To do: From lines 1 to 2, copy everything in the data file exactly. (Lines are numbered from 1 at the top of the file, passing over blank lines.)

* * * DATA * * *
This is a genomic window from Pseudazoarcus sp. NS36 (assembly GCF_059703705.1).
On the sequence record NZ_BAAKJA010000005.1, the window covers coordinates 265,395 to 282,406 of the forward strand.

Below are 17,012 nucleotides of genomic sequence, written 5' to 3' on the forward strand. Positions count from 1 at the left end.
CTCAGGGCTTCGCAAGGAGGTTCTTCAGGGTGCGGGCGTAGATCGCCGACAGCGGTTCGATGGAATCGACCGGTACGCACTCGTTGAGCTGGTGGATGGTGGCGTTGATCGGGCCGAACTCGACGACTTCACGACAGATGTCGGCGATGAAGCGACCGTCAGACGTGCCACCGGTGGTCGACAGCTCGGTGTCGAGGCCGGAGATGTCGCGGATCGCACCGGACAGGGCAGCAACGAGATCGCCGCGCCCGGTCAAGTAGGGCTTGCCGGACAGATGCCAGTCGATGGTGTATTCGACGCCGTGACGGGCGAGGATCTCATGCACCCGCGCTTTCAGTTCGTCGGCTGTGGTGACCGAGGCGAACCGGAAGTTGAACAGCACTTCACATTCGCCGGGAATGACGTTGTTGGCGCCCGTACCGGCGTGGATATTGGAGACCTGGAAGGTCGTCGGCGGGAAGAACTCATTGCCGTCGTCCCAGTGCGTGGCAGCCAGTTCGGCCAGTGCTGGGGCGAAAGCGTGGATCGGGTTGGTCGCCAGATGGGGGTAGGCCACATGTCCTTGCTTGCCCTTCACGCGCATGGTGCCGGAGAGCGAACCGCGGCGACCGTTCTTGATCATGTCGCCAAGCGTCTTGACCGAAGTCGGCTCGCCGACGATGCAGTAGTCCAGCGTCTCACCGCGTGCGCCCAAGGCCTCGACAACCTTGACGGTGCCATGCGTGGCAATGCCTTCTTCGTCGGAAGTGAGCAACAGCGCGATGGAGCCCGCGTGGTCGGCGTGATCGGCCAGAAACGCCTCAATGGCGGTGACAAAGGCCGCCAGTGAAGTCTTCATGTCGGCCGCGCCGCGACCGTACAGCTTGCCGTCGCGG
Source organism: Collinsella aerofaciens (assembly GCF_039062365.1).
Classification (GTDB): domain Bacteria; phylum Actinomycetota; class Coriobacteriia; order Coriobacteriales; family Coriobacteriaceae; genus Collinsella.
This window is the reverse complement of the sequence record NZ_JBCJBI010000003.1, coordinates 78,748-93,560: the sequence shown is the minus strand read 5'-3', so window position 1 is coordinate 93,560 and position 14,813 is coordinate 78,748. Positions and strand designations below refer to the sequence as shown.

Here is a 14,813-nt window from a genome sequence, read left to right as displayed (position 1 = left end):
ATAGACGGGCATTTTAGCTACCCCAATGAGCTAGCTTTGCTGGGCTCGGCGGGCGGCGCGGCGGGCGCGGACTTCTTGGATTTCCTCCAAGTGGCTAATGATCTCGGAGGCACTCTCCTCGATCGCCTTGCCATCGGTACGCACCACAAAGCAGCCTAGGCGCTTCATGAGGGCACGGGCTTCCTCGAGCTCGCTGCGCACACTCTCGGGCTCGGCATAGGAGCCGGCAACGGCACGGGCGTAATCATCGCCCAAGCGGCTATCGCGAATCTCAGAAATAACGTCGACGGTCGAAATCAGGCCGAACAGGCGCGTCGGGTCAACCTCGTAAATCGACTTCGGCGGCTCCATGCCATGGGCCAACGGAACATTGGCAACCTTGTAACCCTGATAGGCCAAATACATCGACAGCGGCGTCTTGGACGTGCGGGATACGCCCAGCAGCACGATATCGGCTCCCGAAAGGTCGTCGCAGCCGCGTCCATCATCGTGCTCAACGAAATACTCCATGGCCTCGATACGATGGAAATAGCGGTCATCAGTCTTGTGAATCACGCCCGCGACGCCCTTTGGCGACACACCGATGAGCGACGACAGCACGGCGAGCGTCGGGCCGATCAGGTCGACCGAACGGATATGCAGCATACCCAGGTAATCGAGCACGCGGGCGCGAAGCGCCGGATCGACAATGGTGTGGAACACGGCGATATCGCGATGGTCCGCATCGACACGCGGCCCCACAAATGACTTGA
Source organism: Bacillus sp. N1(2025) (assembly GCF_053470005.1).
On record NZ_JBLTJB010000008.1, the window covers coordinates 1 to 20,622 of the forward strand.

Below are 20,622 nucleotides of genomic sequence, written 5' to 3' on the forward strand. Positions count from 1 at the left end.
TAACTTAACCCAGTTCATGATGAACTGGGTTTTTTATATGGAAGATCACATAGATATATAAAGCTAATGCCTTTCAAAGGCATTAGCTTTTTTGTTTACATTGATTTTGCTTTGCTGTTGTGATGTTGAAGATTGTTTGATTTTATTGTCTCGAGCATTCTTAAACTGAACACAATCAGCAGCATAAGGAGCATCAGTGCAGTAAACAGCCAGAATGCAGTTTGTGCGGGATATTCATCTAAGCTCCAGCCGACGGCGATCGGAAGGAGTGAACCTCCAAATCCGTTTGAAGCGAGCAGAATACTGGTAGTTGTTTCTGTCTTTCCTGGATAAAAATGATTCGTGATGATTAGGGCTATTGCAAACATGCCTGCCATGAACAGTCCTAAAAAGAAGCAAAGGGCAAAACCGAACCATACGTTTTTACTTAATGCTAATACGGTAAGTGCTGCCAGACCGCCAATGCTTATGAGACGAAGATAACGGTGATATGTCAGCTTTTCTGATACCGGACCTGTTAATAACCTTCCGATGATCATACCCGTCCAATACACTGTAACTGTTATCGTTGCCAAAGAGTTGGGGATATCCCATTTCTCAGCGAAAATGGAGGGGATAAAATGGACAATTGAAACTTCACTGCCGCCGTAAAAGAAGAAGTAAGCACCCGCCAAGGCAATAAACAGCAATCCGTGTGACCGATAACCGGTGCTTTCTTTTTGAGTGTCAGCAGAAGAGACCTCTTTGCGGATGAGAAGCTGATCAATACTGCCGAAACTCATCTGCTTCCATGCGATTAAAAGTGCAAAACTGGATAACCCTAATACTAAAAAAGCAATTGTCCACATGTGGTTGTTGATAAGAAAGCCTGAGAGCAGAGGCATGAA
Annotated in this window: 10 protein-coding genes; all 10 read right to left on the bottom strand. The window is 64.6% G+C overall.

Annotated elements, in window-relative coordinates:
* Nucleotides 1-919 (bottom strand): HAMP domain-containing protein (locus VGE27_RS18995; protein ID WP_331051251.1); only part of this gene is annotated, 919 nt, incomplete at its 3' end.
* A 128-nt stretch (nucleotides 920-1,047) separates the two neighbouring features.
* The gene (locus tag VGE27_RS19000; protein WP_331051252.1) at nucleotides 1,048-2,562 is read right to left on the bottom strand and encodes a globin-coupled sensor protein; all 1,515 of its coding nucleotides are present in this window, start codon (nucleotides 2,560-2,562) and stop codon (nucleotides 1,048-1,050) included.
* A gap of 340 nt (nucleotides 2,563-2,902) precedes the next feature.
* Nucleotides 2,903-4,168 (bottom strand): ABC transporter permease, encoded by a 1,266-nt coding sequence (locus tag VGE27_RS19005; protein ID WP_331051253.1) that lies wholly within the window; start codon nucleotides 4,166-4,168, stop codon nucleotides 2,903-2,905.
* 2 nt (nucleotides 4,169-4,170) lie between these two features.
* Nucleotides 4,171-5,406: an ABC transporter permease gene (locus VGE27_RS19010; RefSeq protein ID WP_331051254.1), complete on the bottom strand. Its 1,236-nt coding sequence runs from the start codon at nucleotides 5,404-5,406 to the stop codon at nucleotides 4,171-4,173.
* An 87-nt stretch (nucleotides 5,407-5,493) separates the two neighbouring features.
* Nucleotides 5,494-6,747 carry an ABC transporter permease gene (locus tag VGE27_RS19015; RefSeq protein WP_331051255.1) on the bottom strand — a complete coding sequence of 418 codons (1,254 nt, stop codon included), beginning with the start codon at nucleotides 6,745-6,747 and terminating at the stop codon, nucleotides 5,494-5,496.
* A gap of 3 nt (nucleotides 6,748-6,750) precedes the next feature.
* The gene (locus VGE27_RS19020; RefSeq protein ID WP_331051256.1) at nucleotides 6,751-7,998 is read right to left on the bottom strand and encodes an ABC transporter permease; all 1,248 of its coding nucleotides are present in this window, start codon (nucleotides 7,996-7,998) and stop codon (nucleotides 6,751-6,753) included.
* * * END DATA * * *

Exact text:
This is a genomic window from Pseudazoarcus sp. NS36 (assembly GCF_059703705.1).
On the sequence record NZ_BAAKJA010000005.1, the window covers coordinates 265,395 to 282,406 of the forward strand.